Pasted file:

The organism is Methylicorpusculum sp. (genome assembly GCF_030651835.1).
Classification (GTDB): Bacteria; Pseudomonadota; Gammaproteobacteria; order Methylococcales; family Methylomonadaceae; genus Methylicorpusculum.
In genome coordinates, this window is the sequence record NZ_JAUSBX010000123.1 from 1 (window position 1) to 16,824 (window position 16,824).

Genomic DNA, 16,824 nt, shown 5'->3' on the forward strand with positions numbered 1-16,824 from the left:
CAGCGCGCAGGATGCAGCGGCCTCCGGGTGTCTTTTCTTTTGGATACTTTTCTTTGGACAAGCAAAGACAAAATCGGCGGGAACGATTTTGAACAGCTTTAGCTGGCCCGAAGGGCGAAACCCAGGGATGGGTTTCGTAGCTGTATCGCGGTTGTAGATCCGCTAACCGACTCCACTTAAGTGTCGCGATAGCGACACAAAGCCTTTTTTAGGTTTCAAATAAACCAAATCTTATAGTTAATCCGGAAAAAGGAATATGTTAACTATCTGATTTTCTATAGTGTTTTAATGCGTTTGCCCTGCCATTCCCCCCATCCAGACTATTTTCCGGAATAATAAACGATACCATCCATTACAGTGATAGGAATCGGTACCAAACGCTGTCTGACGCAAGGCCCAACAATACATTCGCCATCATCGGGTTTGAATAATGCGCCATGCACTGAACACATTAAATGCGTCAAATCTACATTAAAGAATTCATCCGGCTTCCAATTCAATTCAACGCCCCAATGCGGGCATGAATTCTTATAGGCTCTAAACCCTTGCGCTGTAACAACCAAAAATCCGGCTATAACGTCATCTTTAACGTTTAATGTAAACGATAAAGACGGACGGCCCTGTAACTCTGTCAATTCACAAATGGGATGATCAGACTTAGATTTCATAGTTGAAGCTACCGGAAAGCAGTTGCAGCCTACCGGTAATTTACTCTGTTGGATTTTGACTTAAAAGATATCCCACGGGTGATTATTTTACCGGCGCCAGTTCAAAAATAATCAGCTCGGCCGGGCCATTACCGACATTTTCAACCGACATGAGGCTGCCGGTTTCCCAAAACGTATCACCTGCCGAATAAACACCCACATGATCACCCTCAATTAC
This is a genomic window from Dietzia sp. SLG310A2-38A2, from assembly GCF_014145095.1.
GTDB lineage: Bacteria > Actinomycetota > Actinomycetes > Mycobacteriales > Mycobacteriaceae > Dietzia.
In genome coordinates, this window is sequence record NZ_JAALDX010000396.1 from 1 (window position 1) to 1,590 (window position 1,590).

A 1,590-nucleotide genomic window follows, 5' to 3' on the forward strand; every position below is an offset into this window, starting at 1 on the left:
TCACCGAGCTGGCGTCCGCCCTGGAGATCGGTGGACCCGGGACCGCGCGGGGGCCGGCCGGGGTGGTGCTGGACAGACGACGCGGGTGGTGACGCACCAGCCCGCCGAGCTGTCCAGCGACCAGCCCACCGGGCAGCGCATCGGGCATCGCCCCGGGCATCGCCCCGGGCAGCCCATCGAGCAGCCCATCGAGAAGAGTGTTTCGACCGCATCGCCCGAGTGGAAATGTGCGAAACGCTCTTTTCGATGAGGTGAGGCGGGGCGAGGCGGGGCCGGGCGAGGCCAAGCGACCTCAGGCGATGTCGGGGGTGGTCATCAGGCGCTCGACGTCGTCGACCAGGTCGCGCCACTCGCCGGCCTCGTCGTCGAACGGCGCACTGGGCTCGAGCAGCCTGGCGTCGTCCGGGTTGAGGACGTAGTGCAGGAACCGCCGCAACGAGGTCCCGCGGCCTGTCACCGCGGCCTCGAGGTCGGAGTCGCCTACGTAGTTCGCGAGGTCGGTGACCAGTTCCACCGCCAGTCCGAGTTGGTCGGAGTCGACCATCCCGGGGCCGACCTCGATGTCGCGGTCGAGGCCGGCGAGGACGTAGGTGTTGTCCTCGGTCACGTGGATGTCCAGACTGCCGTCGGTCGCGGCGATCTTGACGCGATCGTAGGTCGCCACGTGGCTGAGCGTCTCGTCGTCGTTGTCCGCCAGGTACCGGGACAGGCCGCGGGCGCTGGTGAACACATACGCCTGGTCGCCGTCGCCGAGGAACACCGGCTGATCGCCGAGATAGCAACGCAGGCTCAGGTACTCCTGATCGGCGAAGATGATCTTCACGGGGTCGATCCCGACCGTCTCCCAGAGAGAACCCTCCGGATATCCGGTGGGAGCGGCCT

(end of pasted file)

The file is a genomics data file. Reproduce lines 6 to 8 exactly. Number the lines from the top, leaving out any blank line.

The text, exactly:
This is a genomic window from Dietzia sp. SLG310A2-38A2, from assembly GCF_014145095.1.
GTDB lineage: Bacteria > Actinomycetota > Actinomycetes > Mycobacteriales > Mycobacteriaceae > Dietzia.
In genome coordinates, this window is sequence record NZ_JAALDX010000396.1 from 1 (window position 1) to 1,590 (window position 1,590).